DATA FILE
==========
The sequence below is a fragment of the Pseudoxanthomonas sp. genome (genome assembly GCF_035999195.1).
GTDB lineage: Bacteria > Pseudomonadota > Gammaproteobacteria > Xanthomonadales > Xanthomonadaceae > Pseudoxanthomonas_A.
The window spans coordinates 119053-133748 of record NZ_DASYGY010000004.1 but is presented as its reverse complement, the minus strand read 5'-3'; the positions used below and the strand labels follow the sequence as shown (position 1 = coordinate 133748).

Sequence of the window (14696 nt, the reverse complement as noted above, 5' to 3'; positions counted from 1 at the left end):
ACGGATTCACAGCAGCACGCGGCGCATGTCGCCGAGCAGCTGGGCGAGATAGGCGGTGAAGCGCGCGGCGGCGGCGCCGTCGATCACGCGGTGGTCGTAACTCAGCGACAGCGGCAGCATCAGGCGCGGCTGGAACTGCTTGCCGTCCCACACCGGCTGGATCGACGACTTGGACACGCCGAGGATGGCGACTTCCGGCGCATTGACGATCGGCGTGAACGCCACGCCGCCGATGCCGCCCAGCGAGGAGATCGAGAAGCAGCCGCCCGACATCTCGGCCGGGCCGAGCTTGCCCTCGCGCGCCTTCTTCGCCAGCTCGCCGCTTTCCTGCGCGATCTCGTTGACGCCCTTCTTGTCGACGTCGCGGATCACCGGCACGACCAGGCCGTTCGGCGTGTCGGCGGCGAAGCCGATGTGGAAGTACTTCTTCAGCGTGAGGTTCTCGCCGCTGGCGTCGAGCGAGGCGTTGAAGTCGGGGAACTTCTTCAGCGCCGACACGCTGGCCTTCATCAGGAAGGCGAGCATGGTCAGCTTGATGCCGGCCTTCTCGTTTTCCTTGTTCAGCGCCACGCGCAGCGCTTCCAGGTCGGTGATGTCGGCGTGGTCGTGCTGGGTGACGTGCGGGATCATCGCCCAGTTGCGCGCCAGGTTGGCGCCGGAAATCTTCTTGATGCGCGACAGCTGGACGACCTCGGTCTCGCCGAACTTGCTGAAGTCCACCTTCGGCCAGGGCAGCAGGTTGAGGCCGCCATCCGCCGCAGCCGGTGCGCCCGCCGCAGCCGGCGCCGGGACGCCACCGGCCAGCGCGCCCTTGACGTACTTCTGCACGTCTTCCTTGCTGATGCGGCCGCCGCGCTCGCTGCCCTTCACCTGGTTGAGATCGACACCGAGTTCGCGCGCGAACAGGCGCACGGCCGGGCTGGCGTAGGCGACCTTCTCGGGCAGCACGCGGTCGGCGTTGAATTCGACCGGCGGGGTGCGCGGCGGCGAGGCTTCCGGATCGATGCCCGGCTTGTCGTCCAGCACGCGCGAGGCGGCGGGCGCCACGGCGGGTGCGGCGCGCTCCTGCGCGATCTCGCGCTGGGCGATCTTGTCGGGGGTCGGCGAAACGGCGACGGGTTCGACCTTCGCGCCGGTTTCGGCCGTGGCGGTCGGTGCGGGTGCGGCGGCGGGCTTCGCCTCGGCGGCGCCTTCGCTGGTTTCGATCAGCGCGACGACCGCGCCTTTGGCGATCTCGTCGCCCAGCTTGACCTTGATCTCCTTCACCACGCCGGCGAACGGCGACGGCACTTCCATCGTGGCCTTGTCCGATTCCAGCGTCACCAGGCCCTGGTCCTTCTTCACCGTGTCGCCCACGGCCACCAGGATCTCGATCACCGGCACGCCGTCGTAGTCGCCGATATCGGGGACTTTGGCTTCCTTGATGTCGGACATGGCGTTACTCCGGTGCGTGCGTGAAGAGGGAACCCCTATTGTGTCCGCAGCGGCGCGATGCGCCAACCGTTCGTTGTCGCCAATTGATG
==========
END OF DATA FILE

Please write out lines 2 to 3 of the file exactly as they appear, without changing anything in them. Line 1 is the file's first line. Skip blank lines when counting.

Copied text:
GTDB lineage: Bacteria > Pseudomonadota > Gammaproteobacteria > Xanthomonadales > Xanthomonadaceae > Pseudoxanthomonas_A.
The window spans coordinates 119053-133748 of record NZ_DASYGY010000004.1 but is presented as its reverse complement, the minus strand read 5'-3'; the positions used below and the strand labels follow the sequence as shown (position 1 = coordinate 133748).